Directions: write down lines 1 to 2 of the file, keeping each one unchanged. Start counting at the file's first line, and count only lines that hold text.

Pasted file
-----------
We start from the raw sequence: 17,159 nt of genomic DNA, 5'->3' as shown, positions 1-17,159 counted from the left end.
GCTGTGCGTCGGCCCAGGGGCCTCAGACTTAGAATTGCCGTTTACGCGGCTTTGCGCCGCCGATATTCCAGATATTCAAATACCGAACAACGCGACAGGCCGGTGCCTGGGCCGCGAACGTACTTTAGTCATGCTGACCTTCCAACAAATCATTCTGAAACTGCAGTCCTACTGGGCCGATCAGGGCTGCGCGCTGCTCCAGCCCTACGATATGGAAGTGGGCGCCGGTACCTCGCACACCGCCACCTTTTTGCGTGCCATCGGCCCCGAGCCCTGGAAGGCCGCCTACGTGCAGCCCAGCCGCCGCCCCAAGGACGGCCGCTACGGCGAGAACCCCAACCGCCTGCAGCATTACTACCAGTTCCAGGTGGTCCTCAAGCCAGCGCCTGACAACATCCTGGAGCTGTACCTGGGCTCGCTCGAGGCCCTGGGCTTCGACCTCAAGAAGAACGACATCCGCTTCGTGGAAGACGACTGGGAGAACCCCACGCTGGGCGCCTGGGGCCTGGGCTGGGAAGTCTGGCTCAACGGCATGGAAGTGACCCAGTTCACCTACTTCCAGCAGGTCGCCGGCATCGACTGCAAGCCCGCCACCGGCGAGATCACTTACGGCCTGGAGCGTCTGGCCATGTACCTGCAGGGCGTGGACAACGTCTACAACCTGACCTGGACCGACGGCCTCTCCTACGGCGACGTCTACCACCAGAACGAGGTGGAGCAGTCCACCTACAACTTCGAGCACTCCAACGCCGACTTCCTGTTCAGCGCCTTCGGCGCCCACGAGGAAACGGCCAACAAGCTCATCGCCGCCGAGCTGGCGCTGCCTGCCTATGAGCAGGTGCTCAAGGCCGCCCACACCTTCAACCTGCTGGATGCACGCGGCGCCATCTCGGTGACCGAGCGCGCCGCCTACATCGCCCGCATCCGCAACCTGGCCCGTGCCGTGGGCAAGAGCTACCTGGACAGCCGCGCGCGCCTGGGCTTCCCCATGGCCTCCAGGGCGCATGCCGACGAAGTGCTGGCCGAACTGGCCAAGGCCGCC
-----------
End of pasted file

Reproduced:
We start from the raw sequence: 17,159 nt of genomic DNA, 5'->3' as shown, positions 1-17,159 counted from the left end.
GCTGTGCGTCGGCCCAGGGGCCTCAGACTTAGAATTGCCGTTTACGCGGCTTTGCGCCGCCGATATTCCAGATATTCAAATACCGAACAACGCGACAGGCCGGTGCCTGGGCCGCGAACGTACTTTAGTCATGCTGACCTTCCAACAAATCATTCTGAAACTGCAGTCCTACTGGGCCGATCAGGGCTGCGCGCTGCTCCAGCCCTACGATATGGAAGTGGGCGCCGGTACCTCGCACACCGCCACCTTTTTGCGTGCCATCGGCCCCGAGCCCTGGAAGGCCGCCTACGTGCAGCCCAGCCGCCGCCCCAAGGACGGCCGCTACGGCGAGAACCCCAACCGCCTGCAGCATTACTACCAGTTCCAGGTGGTCCTCAAGCCAGCGCCTGACAACATCCTGGAGCTGTACCTGGGCTCGCTCGAGGCCCTGGGCTTCGACCTCAAGAAGAACGACATCCGCTTCGTGGAAGACGACTGGGAGAACCCCACGCTGGGCGCCTGGGGCCTGGGCTGGGAAGTCTGGCTCAACGGCATGGAAGTGACCCAGTTCACCTACTTCCAGCAGGTCGCCGGCATCGACTGCAAGCCCGCCACCGGCGAGATCACTTACGGCCTGGAGCGTCTGGCCATGTACCTGCAGGGCGTGGACAACGTCTACAACCTGACCTGGACCGACGGCCTCTCCTACGGCGACGTCTACCACCAGAACGAGGTGGAGCAGTCCACCTACAACTTCGAGCACTCCAACGCCGACTTCCTGTTCAGCGCCTTCGGCGCCCACGAGGAAACGGCCAACAAGCTCATCGCCGCCGAGCTGGCGCTGCCTGCCTATGAGCAGGTGCTCAAGGCCGCCCACACCTTCAACCTGCTGGATGCACGCGGCGCCATCTCGGTGACCGAGCGCGCCGCCTACATCGCCCGCATCCGCAACCTGGCCCGTGCCGTGGGCAAGAGCTACCTGGACAGCCGCGCGCGCCTGGGCTTCCCCATGGCCTCCAGGGCGCATGCCGACGAAGTGCTGGCCGAACTGGCCAAGGCCGCC